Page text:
Do you know what the December birth flower is?
Just like birthstones, there are birth month flowers for every month of the year. Birth month flowers are usually in season during their specific month, so they should be easy to find in florists and mixed bouquets – making them perfect for a really thoughtful gift, or just a treat for yourself!
If your birthday is in December, or if you’d like to buy a personalised gift for a loved one with a December birthday, read on to find about more about the December birth flower and it’s symbolism.
December birth flower: Narcissus
We’ve had daffodils and jonquils as birth flowers already, in March, but narcissus is also associated with December. The narcissus family of bulbs includes hundreds of species, with daffodils, jonquils and paperwhites the most well-known. Narcissus symbolises sweetness, and the idea of wanting the recipient to stay the way they are.
I suspect it’s paperwhites that cause narcissus to feature as a birth flower for December. These are an early-flowering variety compared to others that bloom in spring.
Paperwhites will grow happily indoors in a pot or bowl. This makes them a great gift option and you can often find them in flowering bulb gift packs around this time of year. You can also plant paperwhites in your garden for a lovely show of flowers in late winter when very little else is blooming. I love the way they give you a little taster of the spring that is just around the corner.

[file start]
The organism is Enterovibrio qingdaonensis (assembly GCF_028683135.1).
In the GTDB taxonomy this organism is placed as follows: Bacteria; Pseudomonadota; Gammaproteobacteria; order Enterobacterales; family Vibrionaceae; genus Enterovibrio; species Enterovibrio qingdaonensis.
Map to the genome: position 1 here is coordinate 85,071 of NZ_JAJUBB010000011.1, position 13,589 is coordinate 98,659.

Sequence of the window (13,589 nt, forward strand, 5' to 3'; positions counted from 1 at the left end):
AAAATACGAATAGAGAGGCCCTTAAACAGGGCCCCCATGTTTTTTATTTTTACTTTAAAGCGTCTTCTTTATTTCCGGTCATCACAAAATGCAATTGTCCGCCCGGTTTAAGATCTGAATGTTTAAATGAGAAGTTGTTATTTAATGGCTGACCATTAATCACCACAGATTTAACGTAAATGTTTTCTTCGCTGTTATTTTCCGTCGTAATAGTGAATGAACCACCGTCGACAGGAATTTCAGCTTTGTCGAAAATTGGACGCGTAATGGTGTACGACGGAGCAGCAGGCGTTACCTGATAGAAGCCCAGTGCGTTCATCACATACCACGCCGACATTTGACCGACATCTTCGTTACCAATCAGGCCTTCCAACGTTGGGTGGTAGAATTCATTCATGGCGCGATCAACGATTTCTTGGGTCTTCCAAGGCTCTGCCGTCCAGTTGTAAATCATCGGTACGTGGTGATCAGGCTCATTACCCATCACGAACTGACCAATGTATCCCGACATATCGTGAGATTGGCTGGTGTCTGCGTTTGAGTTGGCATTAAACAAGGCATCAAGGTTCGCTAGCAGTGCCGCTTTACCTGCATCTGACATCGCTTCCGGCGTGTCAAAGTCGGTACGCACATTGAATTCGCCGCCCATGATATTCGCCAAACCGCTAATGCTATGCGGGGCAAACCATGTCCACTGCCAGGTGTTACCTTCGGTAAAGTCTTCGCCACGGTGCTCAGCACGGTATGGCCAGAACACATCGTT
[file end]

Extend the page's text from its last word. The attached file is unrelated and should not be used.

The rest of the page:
December birth flower: Holly
I bet none of us are surprised that holly features this month; it’s so strongly associated with December and Christmas. Holly isn’t actually in flower at this time of year, and obviously it’s the berries that we associate this plant with around Christmas time. Being a rather prickly plant, I’m not sure how easily you could give someone a gift of holly; a lovely fresh Christmas wreath is probably the way to go. Holly symbolises domestic happiness, and also defence, thanks to those prickly leaves.
In pre-Christian times, holly was used to celebrate the winter solstice and new growth. I’ve also come across an interesting tradition from pagan times. Holly was seen as a male plant, with ivy the female counterpart. It was considered unlucky to bring either into a house before Christmas Eve, but apparently whichever was brought into your house after that would tell you whether the man or the woman would rule the house that year. I think I need to find some ivy!
Two very different birth flowers this month; one a shrub which symbolises winter and the festive season, and the other a bulb full of the promise of spring. Do you have either of them in your house at the moment?
More birth month flowers
If you’d like to learn more about the origins of birth month flowers, this post covers the history of the concept. It also has links to the birth month flowers for every month of the year.